The attack by the Palestinians, Operation Al Aqsa Flood, across the Gaza Strip at twenty-two locations had caught the Israel Defence Forces off guard and by surprise. What failed the most intense intelligence agencies of the Israeli Government, which caused this loss of life, equipment and capture of the civilian population, including women and children.
This past Saturday morning, Israel witnessed the most prominent attack from the Gaza enclave and perhaps the worst security crisis in the past fifty years when dozens of Hamas militants, using motorcycles, pickup trucks, boats, paragliders and mid-range rockets, launched a highly coordinated attack, infiltrating Israeli cities, hitting military bases and killing and taking hostage soldiers and civilians. The attacks, reminiscent of the 1973 Yom Kippur holiday attack by Egyptian and Syrian troops, took Israel by surprise.
Israel is known for having some of the world’s most effective intelligence agencies. Israel’s intelligence agencies are among the most effective and innovative globally but have challenges and limitations. They operate in a highly volatile and complex environment requiring constant adaptation and vigilance.
What is Hamas?
In essence, Hamas is a creation of the Jewish state. As a counterbalance to the secular nationalists of the Palestine Liberation Organisation and its dominant faction, Yasser Arafat’s Fatah, Israel supported Gaza’s Islamists for years, assisting in the transformation of a group of fringe Palestinian Islamists in the late 1970s into one of the most infamous militant organisations in the world. This organisation has been responsible for more Israeli civilian deaths than any secular Palestinian militant group.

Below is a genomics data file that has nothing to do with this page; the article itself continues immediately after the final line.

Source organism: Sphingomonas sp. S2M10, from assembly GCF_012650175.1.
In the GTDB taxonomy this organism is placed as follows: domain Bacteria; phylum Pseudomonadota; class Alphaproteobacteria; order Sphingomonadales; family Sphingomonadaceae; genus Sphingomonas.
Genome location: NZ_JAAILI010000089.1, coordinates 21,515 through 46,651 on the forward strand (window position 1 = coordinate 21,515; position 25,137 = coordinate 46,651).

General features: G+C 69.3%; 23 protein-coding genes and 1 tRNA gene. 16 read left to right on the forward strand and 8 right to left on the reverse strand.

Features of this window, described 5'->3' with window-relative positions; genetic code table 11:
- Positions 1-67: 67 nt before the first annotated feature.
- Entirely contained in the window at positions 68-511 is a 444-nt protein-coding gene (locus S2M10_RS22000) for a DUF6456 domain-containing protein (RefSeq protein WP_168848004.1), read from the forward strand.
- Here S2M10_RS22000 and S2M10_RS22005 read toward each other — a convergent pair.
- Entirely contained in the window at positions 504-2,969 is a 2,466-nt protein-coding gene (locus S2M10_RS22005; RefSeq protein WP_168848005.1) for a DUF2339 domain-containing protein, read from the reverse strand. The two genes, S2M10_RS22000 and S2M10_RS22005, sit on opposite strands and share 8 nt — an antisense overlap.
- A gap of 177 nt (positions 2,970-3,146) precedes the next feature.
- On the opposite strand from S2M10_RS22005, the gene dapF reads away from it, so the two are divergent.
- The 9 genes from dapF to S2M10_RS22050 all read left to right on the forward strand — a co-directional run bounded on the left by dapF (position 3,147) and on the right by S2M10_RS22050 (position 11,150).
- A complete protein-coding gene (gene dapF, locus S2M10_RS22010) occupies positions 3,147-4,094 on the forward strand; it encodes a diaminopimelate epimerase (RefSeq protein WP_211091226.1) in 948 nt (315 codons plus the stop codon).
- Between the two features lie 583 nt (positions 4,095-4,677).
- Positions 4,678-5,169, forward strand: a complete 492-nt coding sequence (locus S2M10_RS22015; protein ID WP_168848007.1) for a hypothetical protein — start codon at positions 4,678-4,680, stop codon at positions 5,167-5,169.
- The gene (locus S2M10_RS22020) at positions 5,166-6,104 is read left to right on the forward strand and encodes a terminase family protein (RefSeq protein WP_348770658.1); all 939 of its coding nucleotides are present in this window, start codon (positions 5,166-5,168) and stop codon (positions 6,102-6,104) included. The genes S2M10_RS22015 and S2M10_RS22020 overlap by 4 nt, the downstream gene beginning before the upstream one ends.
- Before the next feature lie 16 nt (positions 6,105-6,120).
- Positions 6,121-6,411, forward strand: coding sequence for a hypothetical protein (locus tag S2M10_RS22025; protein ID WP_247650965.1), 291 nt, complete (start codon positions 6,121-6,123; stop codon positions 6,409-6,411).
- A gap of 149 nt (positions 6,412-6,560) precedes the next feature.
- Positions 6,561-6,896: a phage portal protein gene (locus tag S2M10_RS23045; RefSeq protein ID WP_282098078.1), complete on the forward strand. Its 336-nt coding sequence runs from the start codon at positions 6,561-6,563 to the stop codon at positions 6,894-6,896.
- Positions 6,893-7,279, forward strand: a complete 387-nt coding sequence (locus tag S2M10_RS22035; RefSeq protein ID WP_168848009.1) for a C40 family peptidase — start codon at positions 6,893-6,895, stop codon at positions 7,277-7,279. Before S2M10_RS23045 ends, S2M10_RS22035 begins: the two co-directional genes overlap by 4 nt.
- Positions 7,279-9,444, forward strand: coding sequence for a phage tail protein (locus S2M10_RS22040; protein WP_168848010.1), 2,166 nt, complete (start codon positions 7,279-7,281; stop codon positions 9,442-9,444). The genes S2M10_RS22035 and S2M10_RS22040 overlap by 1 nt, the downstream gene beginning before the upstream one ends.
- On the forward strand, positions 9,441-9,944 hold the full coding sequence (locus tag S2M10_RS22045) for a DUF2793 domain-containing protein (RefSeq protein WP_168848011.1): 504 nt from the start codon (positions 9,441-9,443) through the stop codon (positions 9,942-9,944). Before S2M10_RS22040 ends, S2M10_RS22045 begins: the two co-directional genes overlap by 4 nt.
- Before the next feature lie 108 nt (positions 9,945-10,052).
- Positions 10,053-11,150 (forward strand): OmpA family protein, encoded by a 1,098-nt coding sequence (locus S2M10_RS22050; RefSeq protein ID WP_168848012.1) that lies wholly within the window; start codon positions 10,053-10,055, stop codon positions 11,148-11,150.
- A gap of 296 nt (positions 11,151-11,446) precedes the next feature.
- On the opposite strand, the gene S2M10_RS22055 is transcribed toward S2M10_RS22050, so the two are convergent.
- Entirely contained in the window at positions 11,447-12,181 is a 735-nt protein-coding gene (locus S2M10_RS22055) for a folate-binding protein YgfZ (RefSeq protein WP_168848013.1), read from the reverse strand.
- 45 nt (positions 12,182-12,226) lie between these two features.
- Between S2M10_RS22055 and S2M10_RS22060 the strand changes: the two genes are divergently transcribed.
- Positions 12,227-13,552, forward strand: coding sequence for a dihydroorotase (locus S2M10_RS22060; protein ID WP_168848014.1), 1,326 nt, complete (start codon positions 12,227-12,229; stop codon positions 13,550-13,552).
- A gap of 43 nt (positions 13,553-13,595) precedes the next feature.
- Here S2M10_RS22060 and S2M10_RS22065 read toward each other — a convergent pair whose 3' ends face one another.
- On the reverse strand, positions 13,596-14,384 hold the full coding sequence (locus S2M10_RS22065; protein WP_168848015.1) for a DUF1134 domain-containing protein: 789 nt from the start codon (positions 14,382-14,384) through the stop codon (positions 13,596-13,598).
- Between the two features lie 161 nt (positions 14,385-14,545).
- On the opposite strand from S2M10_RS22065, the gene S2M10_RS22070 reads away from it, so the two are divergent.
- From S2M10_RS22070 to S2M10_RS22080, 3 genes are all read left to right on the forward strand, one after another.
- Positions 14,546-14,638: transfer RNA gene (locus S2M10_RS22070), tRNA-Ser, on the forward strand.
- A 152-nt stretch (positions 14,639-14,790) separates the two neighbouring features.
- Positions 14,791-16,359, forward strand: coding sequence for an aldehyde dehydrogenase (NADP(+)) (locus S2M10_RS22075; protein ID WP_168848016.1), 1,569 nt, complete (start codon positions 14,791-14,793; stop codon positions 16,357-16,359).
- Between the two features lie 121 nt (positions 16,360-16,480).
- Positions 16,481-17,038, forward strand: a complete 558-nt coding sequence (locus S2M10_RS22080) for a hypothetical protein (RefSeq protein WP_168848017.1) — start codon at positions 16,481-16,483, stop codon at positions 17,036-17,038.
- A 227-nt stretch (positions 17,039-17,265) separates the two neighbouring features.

Brig. Gen. Yitzhak Segev, the Israeli military governor in Gaza in the early 1980s, later told the New York Times Jerusalem bureau chief that he was giving money to the Muslim Brotherhood, the precursor of Hamas, on the instruction of the Israeli authorities.
The funding intended to tilt power away from both Communist and Palestinian nationalist movements in Gaza, especially from Arafat (who referred to Hamas as “a creature of Israel”), which Israel considered more threatening than the fundamentalists.
The retired brigadier general admitted that the Israeli Government granted him a budget, and the military Government gives to mosques. In 2009, the Wall Street Journal quoted Avner Cohen, a former Israeli religious affairs official who spent over two decades in Gaza, saying that, to his profound regret, Hamas is a creation of Israel. Cohen issued a formal report to his superiors in the mid-1980s, cautioning against adopting a divide-and-rule strategy in the Occupied Territories through support for Palestinian Islamists at the expense of Palestinian secularists. He wrote that he proposed that Israel concentrate its efforts on devising methods to dismantle this monster before this actuality confronts the state. They did not heed him.
Was this an intelligence failure?
The quote, “Remember we only have to be lucky once. You will have to be lucky always”, by Margaret Thatcher after she escaped a Brighton Bombing assassination attempt by the IRA on October 12, 1984, aptly answers the question.
Israel withdrew its military posts and forcibly removed 9,000 Israeli settlers from the territory.
Assumptions of overall Israeli incompetence based on apparent intelligence failures are flawed. The assumption that an intelligence failure automatically translates to failure across the entire war-fighting capabilities is incorrect. However, what went wrong was the inability of the chain of command to assess the threat from Gaza. The Israeli military command may have war-gamed such an attack; however, due to its low threat level, it may not have accorded it any Priority.
The low threat perception was augmented by the sluggish battle procedure and the inability to contain the attacks across the entire spectrum, thus allowing Hamas a free run of up to 15 miles and a free-for-killing of the Israeli civilians.